Wishing You a Joyous Winter Holiday

Wishing You a Joyous Winter Holiday

 

 

Happy Holidays

&

May You and Yours Be Filled

With Joy and Peace

During This Holiday Season

Posted in A Christmas Greeting, A Holiday Wish, About James J. Murray, Blog Writers, Blogging, Christmas Themed Blog, Happy Holidays, Holiday Cheer, James J. Murray Blog, New Blog, The Writings of James J. Murray | Tagged , , , , , , , , , | Leave a comment

PRIONS and the Zombie Disease!

Imagine designing a murder mystery or thriller plot using a substance that transformed ordinary people into zombies and then writing a convincing story based on the science of it all.

The victims in your story would have difficulty walking because of loss of coordination skills and severe muscle twitching. They would draw up their arms and shiver. They would slur their speech and constantly be agitated. They would look emaciated and sick because they’d have trouble chewing and swallowing. If this sounds like a zombie description, I’d have to answer a dramatic “Yes!”

However, I would be describing a person with a disease known as kuru. It’s extremely rare, but always fatal. The disease reached its peak in the late 1950s and early 1960s in New Guinea and is primarily a neurological disease that presents when infectious, abnormal proteins invade the brain.

These abnormal proteins are called prions—misshapen protein particles that form when normal proteins misfold and clump together.

The Fore people of New Guinea contracted the kuru disease because of their cannibalistic funeral rituals. They ate the brains of dead relatives during funeral rites. But it’s not the tribe’s cannibalism itself that caused the disease. It’s the fact that the consumed brain matter contained the prions already and they were transmitted orally within the brain matter.

Present day science tells us that prions are amyloid particles that form from normal brain proteins and may contribute to such diseases as Alzheimer’s, Parkinson’s and Huntington’s. Scientists describe a prion as the smallest infectious disease-causing agent, but it is also the most indestructible biological entity.

Prions are responsible for bovine spongiform encephalopathy (known as mad cow disease) and its human counterpart, Creutzfeldt-Jacob disease. There are no generally accepted treatments for these infections and they are almost always fatal.

Initially, people with prion body accumulations in the brain experience neurological degenerations that exhibit as behavioral and personality changes, dementia and muscle coordination difficulties. The symptoms progress to convulsions and eventually to death.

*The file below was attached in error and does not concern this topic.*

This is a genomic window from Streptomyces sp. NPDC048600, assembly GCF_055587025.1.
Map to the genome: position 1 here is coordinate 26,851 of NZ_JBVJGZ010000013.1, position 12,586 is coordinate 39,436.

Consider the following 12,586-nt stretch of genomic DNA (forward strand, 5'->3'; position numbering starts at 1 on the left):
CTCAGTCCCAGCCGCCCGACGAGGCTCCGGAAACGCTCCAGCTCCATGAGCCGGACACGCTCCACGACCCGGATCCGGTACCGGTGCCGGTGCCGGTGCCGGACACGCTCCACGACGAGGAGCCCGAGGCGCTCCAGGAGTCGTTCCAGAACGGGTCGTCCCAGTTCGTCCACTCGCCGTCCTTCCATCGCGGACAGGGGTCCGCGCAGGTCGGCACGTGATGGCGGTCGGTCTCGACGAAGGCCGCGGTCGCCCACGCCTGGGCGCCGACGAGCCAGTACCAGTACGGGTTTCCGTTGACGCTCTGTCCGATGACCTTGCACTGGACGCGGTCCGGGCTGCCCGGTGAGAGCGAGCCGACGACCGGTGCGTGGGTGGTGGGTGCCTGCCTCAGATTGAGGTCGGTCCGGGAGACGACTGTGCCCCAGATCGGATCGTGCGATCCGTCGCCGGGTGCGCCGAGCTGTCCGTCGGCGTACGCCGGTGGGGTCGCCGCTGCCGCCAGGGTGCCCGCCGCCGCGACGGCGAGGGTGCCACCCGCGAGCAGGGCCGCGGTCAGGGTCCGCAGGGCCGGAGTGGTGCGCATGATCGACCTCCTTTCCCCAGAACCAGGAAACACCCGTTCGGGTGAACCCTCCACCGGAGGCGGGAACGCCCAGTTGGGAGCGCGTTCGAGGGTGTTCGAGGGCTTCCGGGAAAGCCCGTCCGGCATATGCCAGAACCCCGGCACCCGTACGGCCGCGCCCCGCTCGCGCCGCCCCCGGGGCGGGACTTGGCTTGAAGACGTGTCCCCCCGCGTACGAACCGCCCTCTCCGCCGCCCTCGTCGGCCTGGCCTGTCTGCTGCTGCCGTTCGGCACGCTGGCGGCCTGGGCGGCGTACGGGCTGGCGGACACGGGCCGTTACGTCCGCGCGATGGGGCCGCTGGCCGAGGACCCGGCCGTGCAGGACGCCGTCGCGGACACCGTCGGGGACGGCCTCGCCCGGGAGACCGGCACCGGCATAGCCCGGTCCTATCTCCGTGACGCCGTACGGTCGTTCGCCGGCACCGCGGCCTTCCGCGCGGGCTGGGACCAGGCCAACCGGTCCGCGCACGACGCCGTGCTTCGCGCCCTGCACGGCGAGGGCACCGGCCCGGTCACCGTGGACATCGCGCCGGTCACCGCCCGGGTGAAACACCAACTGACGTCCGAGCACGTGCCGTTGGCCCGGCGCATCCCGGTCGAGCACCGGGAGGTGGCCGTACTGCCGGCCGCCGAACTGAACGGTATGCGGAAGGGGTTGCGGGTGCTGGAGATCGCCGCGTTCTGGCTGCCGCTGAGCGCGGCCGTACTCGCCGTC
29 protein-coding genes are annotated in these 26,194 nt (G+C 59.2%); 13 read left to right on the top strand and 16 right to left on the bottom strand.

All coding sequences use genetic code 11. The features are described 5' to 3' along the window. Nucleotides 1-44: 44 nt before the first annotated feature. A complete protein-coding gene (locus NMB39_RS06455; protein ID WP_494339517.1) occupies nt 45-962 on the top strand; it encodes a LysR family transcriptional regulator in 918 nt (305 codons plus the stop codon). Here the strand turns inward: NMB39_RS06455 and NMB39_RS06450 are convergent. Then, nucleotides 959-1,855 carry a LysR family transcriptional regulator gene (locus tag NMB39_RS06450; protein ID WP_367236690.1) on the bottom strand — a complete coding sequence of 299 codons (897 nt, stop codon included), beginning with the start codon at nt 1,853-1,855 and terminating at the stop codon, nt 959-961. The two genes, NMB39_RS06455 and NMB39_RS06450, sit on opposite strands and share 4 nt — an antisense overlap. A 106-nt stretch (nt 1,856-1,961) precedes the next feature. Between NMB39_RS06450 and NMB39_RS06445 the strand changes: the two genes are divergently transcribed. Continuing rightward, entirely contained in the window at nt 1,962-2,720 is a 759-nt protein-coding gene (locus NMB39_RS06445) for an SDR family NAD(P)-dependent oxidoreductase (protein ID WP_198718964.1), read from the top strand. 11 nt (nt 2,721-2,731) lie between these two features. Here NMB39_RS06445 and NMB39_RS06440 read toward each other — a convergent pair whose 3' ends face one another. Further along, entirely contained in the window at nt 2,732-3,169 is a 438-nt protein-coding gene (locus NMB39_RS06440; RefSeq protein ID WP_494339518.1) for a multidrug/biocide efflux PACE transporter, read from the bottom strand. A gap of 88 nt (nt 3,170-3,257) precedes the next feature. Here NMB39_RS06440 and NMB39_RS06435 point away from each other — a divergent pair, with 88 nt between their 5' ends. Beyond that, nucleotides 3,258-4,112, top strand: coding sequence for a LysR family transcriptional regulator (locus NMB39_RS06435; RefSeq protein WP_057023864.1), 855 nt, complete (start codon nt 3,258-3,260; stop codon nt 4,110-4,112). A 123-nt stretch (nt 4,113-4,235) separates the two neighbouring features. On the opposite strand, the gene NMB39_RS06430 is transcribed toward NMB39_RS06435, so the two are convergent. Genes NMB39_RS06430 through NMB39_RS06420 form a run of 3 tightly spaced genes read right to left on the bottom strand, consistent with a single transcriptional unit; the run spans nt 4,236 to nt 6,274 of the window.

Besides consuming contaminated brain matter, these encephalopathy diseases can be transmitted via blood transfusions, intravenous immunoglobulin therapies and human growth hormone treatments that have been contaminated with or contain prion bodies. Contaminated surgical instruments and organs for transplant can also transmit prion bodies.

It should be noted, however, that tests for such abnormalities have become standard practice during blood collection and prior to organ transplantation. So how could you design a murder, or a catastrophic epidemic for that matter, around the transmission of prions?

Novelists have, in fact, written and published novels with this science interwoven into the plot—like Cold Plague by Daniel Kalla and The Sixth Extinction by James Rollins. So, you’d have to devise a bit of a twist for your plot to overshadow these successful authors.

Articles that discuss the science behind a would-be zombie invasion suggest that attaching a prion to a virus that could spread and carry the prions to the frontal lobe and cerebellum could be effective, but likely a slow process. It’s been suggested, however, that any virus that causes encephalitis would do—herpes, enteroviruses, mosquito and tick-borne viruses, rabies and even some so-called childhood diseases like mumps and measles.

Dr. Jay Fishman, Director of Transplant Infectious Diseases at Mass General Transplant Center in Boston states that attaching a prion to a common virus is “a fairly unlikely scenario” and, therefore, an author would need lots of creative thinking to make the science work.

I suspect that some clever genetic alteration of a fast-acting virus would be in order here to make such an event believable to create a scientifically based zombie plague or a zombie-like murder, but I’ll leave those specific details up to you.

Thoughts? Comments? I’d love to hear them!

Posted in A How To Blog on Murder Plot Ideas, A How To Blog on Murder Weapons, About James J. Murray, About Murder, About Writing, All About Murder, All About Writing, Biological Weapons, Blog Writers, Blogging, Bloodless Death Scene Writing, Characteristics of Murder, Chemicals Used For Murder, Deadly Viruses, Deciding How to Kill Off a Character in a Novel, Designer Poisons Used For Murder, Designing Murder Plots, Developing Story Plots, Developing Storyline Ideas, Dramatic Murder Weapons, How to Choose a Murder Weapon for a Plot Idea, How To Write A BloodLess Murder Scene, Ideas for Murder Scenes, Interesting Murder Weapons, James J. Murray Blog, Killing Off Characters in Writing, Killing Off Characters in Your Novel, Kuru, Methods of Murder, Microbes Used To Murder, Murder Mayhem and Medicine, Murder Weapons Discussed, Murder With Drugs, Neuroscience and Murder, New Blog, New Methods of Murder, New Methods To Kill Characters in Your Novel, New Viral Threats, Plot Ideas and Where They Come From, Plotting Interesting Murder Scenes, Prescription For Murder Blog, Prion Linked Diseases, Prion-Associated Diseases, Prions and Murder, Prions and Neurological Degeneration, Prions and The Science of Murder, Prions and the Zombie Disease, Science-Based Zombies, The Science of Murder, The Zombie Disease, Unique Lethal Compounds, Unique Murder Plots, Unique Murder Weapons, Ways To Kill, Ways to Murder, Writing Death Scenes, Writing Dramatic Murder Scenes, Zombie Drugs | Tagged , , , , , , , , , , , , , , , , , , , , , , , , , , , , , , , , | 7 Comments